Notes and Study Materials -Organic Chemistry – Some Basic Principles and Techniques

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Classification and Nomenclature Reference Book
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About this unit

Tetravalency of carbon; Shapes of simple molecules – hybridization (s and p). Classification of organic compounds based on functional groups: – C = C – , – C ? C – and those containing halogens, oxygen, nitrogen and sulphur; Homologous series. Isomerism: structural and stereoisomerism. Nomenclature (Trivial and IUPAC): Covalent bond fission – Homolytic and heterolytic: free radicals, carbocations and carbanions; stability of carbocations and free radicals,electrophiles and nucleophiles. Electronic displacement in a covalent bond: Inductive effect, electromeric effect, resonance and hyperconjugation Common types of organic reactions: Substitution, addition, elimination and rearrangement.

Table of Content

 

Qualitative Analysis of Organic Compounds

What is Qualitative Analysis?

Quantitative analysis is an analysis method used to determine the number of elements or molecules produced during a chemical reaction.  Organic compounds are comprised of carbon, hydrogen, oxygen, nitrogen, phosphorus, sulphur and halogens. The various methods used for the measurement of percentage composition of elements in an organic compound are explained here.

Table of Content

Qualitative analysis is the analysis of the species present in a given compound. For example, if a compound is taken, the qualitative analysis would be more focused on finding the elements and the ions present in the compound rather than study as to how much they are present.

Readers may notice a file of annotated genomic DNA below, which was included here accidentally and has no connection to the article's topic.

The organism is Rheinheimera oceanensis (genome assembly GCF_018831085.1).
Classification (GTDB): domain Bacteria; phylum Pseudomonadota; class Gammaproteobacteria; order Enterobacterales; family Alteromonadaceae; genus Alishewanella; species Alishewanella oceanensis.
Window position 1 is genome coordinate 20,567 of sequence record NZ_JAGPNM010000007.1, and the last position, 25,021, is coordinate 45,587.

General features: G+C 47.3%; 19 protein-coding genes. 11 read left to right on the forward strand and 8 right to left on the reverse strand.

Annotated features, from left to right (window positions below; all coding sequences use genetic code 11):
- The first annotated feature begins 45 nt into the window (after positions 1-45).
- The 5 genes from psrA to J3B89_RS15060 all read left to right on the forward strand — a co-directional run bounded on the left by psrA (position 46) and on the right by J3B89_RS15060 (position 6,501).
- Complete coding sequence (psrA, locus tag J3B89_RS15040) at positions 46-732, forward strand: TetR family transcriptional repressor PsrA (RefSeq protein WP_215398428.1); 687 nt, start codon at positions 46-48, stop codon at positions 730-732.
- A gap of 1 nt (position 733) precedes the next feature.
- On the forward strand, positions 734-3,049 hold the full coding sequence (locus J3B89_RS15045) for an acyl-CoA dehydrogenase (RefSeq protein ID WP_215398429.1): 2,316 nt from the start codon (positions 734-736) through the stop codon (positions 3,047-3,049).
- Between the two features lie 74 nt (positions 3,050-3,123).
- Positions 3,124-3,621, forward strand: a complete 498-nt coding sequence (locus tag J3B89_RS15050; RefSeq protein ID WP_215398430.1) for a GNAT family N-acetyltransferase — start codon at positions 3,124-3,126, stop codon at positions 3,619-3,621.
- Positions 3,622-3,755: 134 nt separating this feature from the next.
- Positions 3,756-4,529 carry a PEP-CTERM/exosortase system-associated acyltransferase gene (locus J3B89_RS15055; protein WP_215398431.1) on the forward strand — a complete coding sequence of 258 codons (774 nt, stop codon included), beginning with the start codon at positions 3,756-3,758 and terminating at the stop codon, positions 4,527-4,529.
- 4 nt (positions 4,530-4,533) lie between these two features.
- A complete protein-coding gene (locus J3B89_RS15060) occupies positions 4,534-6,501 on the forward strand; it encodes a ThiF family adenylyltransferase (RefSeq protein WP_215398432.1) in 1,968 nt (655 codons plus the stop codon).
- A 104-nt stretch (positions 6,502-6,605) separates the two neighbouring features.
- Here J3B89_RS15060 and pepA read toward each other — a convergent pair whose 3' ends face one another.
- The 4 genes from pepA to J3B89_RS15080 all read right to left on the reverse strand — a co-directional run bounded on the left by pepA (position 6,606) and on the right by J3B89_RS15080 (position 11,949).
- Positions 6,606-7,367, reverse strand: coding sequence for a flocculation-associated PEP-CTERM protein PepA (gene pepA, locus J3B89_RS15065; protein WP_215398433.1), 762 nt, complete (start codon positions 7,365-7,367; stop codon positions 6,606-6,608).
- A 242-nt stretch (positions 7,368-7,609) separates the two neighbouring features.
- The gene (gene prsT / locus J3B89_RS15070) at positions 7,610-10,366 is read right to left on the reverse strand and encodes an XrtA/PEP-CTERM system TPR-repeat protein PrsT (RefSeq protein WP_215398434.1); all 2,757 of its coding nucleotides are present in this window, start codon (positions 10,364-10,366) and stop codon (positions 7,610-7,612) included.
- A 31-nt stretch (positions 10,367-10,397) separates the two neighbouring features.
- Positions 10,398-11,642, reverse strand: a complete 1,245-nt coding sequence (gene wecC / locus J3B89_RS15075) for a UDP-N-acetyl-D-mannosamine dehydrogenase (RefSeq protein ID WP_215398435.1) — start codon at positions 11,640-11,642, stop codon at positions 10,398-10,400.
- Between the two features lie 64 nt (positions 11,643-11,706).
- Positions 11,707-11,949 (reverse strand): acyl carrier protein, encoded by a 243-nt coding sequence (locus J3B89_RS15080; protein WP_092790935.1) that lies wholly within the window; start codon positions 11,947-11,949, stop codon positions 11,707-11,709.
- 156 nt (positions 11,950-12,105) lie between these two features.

Detection of C and H

C and H are detected by heating the compound with CuO in a dry test tube. They are oxidised to CO2 and H2O respectively. If the CO2 turns lime water milky, and H2O turns anhydrous CuSO4 blue, then the presence of C and H is confirmed.

Detection of Carbon and Hydrogen

Test for Phosphorous

The organic compound is heated with an oxidising agent to oxidise phosphorous to phosphate. The solution is then boiled with concentrated HNO3 and treated with ammonium molybdate. Yellow precipitate confirms the presence of phosphorous.

The reaction is given below,

Na3PO4 + 3HNO3 → H3PO4 + 3NaNO3

H3PO4 + 12(NH4)2MoO4 + 21HNO3 → (NH4)3PO4.12MoO3 + 21NH4NO3 + 12H2O

Quantitative analysis is more towards finding out how much of the elements are present, that is, their amounts.

Estimation of C and H

Liebig’s Combustion Method

A known mass of the compound is heated with CuO. The carbon present is oxidised to CO2 and hydrogen to H2O. The CO2 is absorbed in KOH solution, while H2O is absorbed by anhydrous CaCl2 and they are weighed.

Percentage of C = 12/44 x ((Mass of CO2)/(Mass of compound)) x 100

Percentage of H = 2/18 x ((Mass of H2O)/(Mass of compound)) x 100

Estimation of Carbon and Hydrogen

Liebig’s combustion method